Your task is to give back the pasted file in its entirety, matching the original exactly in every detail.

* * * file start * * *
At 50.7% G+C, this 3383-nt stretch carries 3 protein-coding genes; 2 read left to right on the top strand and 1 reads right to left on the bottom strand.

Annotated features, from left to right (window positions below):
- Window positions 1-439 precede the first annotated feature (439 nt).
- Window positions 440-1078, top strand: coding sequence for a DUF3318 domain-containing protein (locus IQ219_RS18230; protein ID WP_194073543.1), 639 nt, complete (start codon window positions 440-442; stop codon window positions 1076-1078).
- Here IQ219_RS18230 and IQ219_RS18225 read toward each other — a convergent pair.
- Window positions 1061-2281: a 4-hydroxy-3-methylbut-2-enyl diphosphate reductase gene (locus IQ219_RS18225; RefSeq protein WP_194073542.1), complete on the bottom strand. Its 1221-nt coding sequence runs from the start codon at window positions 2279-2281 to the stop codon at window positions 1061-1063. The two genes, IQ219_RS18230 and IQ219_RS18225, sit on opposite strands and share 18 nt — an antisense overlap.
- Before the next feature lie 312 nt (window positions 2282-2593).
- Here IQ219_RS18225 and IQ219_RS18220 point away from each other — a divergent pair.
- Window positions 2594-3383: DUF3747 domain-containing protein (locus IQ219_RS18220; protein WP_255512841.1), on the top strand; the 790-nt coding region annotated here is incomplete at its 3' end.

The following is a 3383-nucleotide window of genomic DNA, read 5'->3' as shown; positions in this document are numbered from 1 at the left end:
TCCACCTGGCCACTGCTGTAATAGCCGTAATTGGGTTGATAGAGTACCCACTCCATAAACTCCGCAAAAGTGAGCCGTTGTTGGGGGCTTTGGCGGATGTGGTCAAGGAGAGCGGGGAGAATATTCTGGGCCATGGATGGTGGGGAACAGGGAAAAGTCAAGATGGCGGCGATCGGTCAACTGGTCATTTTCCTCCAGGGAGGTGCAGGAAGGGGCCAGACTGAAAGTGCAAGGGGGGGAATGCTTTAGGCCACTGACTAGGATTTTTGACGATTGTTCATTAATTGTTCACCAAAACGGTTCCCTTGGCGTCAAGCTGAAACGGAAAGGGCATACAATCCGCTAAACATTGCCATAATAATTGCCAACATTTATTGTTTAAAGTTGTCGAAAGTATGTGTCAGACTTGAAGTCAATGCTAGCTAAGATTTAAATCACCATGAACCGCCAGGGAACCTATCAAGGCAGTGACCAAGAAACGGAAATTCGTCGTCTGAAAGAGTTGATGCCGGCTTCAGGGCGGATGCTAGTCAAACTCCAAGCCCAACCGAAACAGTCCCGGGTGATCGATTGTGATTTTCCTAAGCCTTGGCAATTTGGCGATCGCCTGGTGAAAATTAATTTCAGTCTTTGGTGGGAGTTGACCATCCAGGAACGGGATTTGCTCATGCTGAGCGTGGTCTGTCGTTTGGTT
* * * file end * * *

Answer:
At 50.7% G+C, this 3383-nt stretch carries 3 protein-coding genes; 2 read left to right on the top strand and 1 reads right to left on the bottom strand.

Annotated features, from left to right (window positions below):
- Window positions 1-439 precede the first annotated feature (439 nt).
- Window positions 440-1078, top strand: coding sequence for a DUF3318 domain-containing protein (locus IQ219_RS18230; protein ID WP_194073543.1), 639 nt, complete (start codon window positions 440-442; stop codon window positions 1076-1078).
- Here IQ219_RS18230 and IQ219_RS18225 read toward each other — a convergent pair.
- Window positions 1061-2281: a 4-hydroxy-3-methylbut-2-enyl diphosphate reductase gene (locus IQ219_RS18225; RefSeq protein WP_194073542.1), complete on the bottom strand. Its 1221-nt coding sequence runs from the start codon at window positions 2279-2281 to the stop codon at window positions 1061-1063. The two genes, IQ219_RS18230 and IQ219_RS18225, sit on opposite strands and share 18 nt — an antisense overlap.
- Before the next feature lie 312 nt (window positions 2282-2593).
- Here IQ219_RS18225 and IQ219_RS18220 point away from each other — a divergent pair.
- Window positions 2594-3383: DUF3747 domain-containing protein (locus IQ219_RS18220; protein WP_255512841.1), on the top strand; the 790-nt coding region annotated here is incomplete at its 3' end.

The following is a 3383-nucleotide window of genomic DNA, read 5'->3' as shown; positions in this document are numbered from 1 at the left end:
TCCACCTGGCCACTGCTGTAATAGCCGTAATTGGGTTGATAGAGTACCCACTCCATAAACTCCGCAAAAGTGAGCCGTTGTTGGGGGCTTTGGCGGATGTGGTCAAGGAGAGCGGGGAGAATATTCTGGGCCATGGATGGTGGGGAACAGGGAAAAGTCAAGATGGCGGCGATCGGTCAACTGGTCATTTTCCTCCAGGGAGGTGCAGGAAGGGGCCAGACTGAAAGTGCAAGGGGGGGAATGCTTTAGGCCACTGACTAGGATTTTTGACGATTGTTCATTAATTGTTCACCAAAACGGTTCCCTTGGCGTCAAGCTGAAACGGAAAGGGCATACAATCCGCTAAACATTGCCATAATAATTGCCAACATTTATTGTTTAAAGTTGTCGAAAGTATGTGTCAGACTTGAAGTCAATGCTAGCTAAGATTTAAATCACCATGAACCGCCAGGGAACCTATCAAGGCAGTGACCAAGAAACGGAAATTCGTCGTCTGAAAGAGTTGATGCCGGCTTCAGGGCGGATGCTAGTCAAACTCCAAGCCCAACCGAAACAGTCCCGGGTGATCGATTGTGATTTTCCTAAGCCTTGGCAATTTGGCGATCGCCTGGTGAAAATTAATTTCAGTCTTTGGTGGGAGTTGACCATCCAGGAACGGGATTTGCTCATGCTGAGCGTGGTCTGTCGTTTGGTT